"Between March 1-fi a fierce contet
Value is the keynote of our fancy
mixture sack suits
Reduced to
$25
Items of interest to the vacationist
Special reductiors in straw hats, silk
shirts and ler.nis trousers.
We close at noon tomorrow
Brokaw Brothers
Astor Place & Fourth Avenue
Subway Station at Door
' " 1 -m ---- m m
r
I jIAORAM showing position? of German nn.fl British trenches in
'- Flanders ut point where Princess Patricia's regiment was as
sinned to resist the Ocrmun advance. Only 150 were left of tho en
tire force when it was relieved.
v
was continually waged for the site of
the sip which the battalion had de
stroyed. Sometimes the Patricias de
fended it sometimes the llrltlsh bat
talions with whom they ueie Inlgaded
and whine stanch mid faithful com
rades they had be tnie. on March fl,
caii.ving out n ooefiilty e-oncerted plan,
our men withdrew from the trench liue.
which weie still only 2n or 3d yards
from the German trenches, and our ar
tillery, making very successful practice,
obliterated the sip and the trench which
the enemy had UHed for the purpose of
creating It. The enemy were blown out
of the forward flenches and fragments
of dead Germans were thrown Into the
air. In some cases as high as sixty feet.
The bombardment was carried out with
high explosive shells,
"On Mirch 13. while the Princess Pa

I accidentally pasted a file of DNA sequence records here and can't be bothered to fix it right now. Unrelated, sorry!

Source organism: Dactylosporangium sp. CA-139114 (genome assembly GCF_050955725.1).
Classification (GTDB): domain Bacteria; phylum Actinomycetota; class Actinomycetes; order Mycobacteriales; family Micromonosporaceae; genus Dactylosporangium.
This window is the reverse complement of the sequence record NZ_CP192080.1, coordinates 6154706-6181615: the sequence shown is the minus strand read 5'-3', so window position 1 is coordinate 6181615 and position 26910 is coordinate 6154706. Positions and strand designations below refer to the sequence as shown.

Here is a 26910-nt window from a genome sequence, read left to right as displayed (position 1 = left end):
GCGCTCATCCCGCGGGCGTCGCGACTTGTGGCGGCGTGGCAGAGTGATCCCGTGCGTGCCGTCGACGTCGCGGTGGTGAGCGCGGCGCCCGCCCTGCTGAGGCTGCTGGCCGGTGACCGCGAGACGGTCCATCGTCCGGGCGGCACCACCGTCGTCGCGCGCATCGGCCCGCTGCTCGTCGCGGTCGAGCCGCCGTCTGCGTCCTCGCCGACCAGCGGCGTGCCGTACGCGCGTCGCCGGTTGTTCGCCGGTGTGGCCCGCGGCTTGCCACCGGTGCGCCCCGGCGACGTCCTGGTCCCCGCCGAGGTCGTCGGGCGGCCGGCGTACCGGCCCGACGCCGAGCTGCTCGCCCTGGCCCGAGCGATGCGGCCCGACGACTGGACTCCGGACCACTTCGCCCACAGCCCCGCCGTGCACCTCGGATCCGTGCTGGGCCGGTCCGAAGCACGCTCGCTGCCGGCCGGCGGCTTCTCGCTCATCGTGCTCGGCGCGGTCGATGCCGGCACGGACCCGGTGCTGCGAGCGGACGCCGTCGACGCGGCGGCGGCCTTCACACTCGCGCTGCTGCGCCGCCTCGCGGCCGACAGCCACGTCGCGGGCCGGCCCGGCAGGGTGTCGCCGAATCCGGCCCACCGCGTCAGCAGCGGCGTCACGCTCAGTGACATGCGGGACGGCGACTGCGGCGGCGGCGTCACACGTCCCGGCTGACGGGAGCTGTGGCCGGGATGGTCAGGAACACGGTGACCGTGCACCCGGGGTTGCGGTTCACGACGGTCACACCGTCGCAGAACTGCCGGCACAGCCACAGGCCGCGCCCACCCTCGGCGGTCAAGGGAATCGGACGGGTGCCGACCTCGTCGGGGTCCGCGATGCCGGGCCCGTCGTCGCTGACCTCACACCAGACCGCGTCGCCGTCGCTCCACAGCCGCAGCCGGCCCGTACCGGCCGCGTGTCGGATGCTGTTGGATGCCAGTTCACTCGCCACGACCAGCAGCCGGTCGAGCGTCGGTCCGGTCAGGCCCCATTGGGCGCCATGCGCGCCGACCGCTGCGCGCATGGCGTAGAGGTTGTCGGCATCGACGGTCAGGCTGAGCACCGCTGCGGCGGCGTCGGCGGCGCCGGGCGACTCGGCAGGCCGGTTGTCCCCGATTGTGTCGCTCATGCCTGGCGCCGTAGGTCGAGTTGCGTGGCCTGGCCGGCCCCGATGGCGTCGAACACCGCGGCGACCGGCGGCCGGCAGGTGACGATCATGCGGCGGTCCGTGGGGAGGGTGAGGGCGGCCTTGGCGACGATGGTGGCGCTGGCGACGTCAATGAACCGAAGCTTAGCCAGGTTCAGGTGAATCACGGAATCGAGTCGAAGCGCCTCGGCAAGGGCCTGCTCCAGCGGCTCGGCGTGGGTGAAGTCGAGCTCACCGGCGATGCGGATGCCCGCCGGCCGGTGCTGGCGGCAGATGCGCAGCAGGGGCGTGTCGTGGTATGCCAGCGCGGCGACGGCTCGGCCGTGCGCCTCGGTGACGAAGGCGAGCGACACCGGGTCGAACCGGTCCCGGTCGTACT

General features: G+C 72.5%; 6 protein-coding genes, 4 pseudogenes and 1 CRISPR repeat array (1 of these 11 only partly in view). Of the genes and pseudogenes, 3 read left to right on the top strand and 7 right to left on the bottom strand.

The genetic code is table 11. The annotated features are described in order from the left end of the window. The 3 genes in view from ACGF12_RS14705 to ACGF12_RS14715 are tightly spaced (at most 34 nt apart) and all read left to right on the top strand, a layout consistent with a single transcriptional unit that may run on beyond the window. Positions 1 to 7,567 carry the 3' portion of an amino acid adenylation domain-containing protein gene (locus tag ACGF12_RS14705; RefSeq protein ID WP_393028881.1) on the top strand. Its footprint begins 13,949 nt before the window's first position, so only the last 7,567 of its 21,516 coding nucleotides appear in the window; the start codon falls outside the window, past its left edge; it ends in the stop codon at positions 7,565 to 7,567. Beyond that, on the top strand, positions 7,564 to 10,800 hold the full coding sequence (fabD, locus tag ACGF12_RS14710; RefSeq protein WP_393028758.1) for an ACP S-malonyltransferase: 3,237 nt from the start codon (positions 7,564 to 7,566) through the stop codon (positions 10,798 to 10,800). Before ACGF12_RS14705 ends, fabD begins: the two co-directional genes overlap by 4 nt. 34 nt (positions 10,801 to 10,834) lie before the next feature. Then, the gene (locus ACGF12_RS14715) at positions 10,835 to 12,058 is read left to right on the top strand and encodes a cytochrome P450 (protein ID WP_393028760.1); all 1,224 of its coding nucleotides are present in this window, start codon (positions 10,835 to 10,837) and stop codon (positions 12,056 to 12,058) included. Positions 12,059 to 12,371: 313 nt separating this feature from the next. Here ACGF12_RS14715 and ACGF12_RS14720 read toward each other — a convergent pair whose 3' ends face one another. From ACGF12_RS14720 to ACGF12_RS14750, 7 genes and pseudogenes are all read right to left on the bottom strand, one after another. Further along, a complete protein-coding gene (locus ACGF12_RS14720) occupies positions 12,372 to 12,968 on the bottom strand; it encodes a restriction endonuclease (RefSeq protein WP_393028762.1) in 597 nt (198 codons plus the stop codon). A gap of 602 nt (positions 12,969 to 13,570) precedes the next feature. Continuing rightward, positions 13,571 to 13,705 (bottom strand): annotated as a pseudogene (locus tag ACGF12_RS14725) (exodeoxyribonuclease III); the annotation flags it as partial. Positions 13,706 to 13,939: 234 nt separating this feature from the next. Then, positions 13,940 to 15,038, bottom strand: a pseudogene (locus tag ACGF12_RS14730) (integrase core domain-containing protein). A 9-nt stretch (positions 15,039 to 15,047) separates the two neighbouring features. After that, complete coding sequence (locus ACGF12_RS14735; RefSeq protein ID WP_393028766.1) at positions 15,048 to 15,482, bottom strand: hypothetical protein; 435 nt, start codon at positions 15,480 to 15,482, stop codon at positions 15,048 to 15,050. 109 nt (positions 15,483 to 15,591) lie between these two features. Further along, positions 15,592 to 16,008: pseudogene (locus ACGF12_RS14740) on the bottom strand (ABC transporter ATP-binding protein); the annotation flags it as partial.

tricias were In billets, the Germans, per
hnps In reply to our offensive at Neuvel
Chapelle. made a vigorous attack ml
overwhelming numbers upon the trenchel
and mound at St Kol The attack,!
which was preceded by a heivy artillery
bombardment, was sue. essful, and It be
came necessary to attempt by a counter 111 leu nrm and thigh. It was 1m-I ",t this moment the Germans m irf
attack to arrest an.v further development. ' l"'""'ble to move him ami he lay in the j their third and last attack It w
"The b.. Ballon was billeted In West-! !rl'nc!. as did many of his wounded ! arrested bv rifle fire, although some n
outre, where at 1.30 on March 11 per j coml'anlon. In great anguish but with- I dlvldiials penetrated Into the ti - tren.'
emptory orders wele received to prepare ml 11 murmur for over ten hours. The I the right. At this pirnt all He
for departure. At 7 P M. the march ! V?.ll"l,al',1l wni "'kfn over by Lieut. , prm-ess Patricias had b-cn billed .
wis begun. Soon after A. M on the
loth orders were received to cooperate
with a battalion of the llltle Brigade in
an attack on the St. Biol mound, which
had been lost early In the day The
zone of the operations of the battalion
was to the east of the Vooi mezek
Oostavcrne road.
"The accompanying rough diagram
nuy make the position clear:
"The actual situation in the front line
w us still obscure. It was known that
the mcuud and certain trenches to the
west of It were In German hands.